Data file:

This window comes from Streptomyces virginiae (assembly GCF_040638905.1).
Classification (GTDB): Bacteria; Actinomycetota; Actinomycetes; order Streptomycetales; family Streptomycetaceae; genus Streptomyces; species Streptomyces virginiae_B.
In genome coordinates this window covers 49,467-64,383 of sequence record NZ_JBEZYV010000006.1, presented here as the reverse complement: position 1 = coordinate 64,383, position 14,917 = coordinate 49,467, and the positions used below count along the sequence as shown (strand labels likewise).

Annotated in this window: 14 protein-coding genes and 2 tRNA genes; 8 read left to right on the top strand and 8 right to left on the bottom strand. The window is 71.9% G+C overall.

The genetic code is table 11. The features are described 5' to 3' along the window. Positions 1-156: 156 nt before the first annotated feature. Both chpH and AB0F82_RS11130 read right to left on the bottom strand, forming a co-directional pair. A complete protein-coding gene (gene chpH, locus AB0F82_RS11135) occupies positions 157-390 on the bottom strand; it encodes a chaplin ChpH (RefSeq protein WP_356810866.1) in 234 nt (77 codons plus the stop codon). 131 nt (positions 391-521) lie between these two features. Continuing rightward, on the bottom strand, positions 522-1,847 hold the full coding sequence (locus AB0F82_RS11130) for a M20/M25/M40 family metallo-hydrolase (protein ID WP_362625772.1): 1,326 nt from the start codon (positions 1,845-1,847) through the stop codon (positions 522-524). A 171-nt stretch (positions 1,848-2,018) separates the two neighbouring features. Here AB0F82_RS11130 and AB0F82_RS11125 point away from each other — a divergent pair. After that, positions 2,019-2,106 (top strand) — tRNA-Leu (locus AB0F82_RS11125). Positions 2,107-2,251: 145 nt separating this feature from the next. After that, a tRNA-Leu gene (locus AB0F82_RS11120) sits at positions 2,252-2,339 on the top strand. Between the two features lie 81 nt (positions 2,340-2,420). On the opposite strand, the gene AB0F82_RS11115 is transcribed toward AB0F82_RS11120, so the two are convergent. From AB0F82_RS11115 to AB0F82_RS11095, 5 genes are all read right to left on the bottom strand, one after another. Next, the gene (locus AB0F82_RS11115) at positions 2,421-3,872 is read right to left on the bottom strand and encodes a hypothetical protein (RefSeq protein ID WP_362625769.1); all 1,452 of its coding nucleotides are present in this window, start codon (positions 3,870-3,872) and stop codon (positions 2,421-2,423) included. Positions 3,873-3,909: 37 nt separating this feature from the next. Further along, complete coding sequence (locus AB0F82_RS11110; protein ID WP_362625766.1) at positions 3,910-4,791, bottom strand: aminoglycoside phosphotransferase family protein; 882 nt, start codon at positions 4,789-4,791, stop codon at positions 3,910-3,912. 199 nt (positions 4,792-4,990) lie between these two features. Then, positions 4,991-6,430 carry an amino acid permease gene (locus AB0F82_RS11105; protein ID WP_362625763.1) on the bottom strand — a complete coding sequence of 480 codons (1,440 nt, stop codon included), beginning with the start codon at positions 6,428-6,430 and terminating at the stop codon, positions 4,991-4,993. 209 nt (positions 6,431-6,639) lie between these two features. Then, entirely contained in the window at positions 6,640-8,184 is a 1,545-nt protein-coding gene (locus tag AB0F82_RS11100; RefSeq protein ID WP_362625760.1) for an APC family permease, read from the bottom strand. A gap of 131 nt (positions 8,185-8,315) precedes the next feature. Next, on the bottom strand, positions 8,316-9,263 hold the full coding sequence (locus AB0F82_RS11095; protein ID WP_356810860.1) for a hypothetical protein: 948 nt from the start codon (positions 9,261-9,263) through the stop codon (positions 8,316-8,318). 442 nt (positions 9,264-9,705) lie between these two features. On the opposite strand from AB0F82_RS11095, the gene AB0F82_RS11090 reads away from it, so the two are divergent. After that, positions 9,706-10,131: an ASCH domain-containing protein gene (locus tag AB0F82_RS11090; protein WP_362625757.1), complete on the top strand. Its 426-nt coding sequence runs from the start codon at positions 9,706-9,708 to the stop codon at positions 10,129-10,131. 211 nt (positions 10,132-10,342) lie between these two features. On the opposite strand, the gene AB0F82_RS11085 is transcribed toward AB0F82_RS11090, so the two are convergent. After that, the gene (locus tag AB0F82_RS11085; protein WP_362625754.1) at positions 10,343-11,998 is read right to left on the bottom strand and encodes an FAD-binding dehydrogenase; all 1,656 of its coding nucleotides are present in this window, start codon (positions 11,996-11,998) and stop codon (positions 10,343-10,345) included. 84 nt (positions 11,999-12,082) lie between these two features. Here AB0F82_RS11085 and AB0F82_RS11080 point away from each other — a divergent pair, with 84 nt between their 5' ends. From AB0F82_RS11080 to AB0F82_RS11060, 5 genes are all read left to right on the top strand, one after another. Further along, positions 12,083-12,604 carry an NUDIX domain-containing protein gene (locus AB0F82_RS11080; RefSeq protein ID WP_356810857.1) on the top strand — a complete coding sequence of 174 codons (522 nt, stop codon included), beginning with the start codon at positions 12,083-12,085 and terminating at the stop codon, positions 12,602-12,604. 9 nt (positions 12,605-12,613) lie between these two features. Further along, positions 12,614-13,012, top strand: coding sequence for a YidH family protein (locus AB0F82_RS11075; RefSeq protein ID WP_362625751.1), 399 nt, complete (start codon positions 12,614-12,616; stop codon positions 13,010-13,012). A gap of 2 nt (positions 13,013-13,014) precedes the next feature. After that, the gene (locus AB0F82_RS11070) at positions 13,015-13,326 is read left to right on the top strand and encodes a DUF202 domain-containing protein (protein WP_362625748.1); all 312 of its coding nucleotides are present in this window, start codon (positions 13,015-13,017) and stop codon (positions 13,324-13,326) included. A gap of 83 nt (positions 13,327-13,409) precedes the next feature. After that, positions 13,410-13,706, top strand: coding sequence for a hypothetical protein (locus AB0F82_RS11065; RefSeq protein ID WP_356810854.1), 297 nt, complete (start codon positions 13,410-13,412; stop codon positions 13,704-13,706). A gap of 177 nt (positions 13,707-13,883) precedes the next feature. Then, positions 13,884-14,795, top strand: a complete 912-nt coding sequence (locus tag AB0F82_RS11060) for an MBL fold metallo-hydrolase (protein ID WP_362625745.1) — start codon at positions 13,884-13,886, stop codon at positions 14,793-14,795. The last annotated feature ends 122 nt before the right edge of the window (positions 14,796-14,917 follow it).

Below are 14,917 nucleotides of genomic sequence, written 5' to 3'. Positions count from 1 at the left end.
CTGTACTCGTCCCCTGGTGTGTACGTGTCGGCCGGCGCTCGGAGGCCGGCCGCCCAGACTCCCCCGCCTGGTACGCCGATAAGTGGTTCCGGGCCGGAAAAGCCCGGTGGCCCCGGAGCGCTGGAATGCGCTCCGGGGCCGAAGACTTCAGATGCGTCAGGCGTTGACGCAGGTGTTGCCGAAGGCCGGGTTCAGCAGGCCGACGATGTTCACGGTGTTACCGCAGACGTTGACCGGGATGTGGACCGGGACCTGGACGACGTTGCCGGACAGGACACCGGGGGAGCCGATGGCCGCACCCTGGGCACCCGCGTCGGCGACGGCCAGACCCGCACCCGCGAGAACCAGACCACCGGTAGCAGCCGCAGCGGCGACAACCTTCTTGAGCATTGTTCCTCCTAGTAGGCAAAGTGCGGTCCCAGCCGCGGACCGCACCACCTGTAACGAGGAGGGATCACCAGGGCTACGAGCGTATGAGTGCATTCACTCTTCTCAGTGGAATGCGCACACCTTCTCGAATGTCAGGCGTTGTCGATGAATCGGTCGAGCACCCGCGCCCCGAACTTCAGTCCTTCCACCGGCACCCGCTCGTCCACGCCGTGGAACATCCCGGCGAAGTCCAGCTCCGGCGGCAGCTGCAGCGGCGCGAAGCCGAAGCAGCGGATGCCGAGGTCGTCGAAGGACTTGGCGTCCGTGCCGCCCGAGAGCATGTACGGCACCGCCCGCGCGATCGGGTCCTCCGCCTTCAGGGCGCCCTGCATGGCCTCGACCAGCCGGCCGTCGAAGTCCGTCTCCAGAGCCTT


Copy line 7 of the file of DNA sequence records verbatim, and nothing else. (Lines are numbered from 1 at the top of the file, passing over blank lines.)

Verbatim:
CTGTACTCGTCCCCTGGTGTGTACGTGTCGGCCGGCGCTCGGAGGCCGGCCGCCCAGACTCCCCCGCCTGGTACGCCGATAAGTGGTTCCGGGCCGGAAAAGCCCGGTGGCCCCGGAGCGCTGGAATGCGCTCCGGGGCCGAAGACTTCAGATGCGTCAGGCGTTGACGCAGGTGTTGCCGAAGGCCGGGTTCAGCAGGCCGACGATGTTCACGGTGTTACCGCAGACGTTGACCGGGATGTGGACCGGGACCTGGACGACGTTGCCGGACAGGACACCGGGGGAGCCGATGGCCGCACCCTGGGCACCCGCGTCGGCGACGGCCAGACCCGCACCCGCGAGAACCAGACCACCGGTAGCAGCCGCAGCGGCGACAACCTTCTTGAGCATTGTTCCTCCTAGTAGGCAAAGTGCGGTCCCAGCCGCGGACCGCACCACCTGTAACGAGGAGGGATCACCAGGGCTACGAGCGTATGAGTGCATTCACTCTTCTCAGTGGAATGCGCACACCTTCTCGAATGTCAGGCGTTGTCGATGAATCGGTCGAGCACCCGCGCCCCGAACTTCAGTCCTTCCACCGGCACCCGCTCGTCCACGCCGTGGAACATCCCGGCGAAGTCCAGCTCCGGCGGCAGCTGCAGCGGCGCGAAGCCGAAGCAGCGGATGCCGAGGTCGTCGAAGGACTTGGCGTCCGTGCCGCCCGAGAGCATGTACGGCACCGCCCGCGCGATCGGGTCCTCCGCCTTCAGGGCGCCCTGCATGGCCTCGACCAGCCGGCCGTCGAAGTCCGTCTCCAGAGCCTT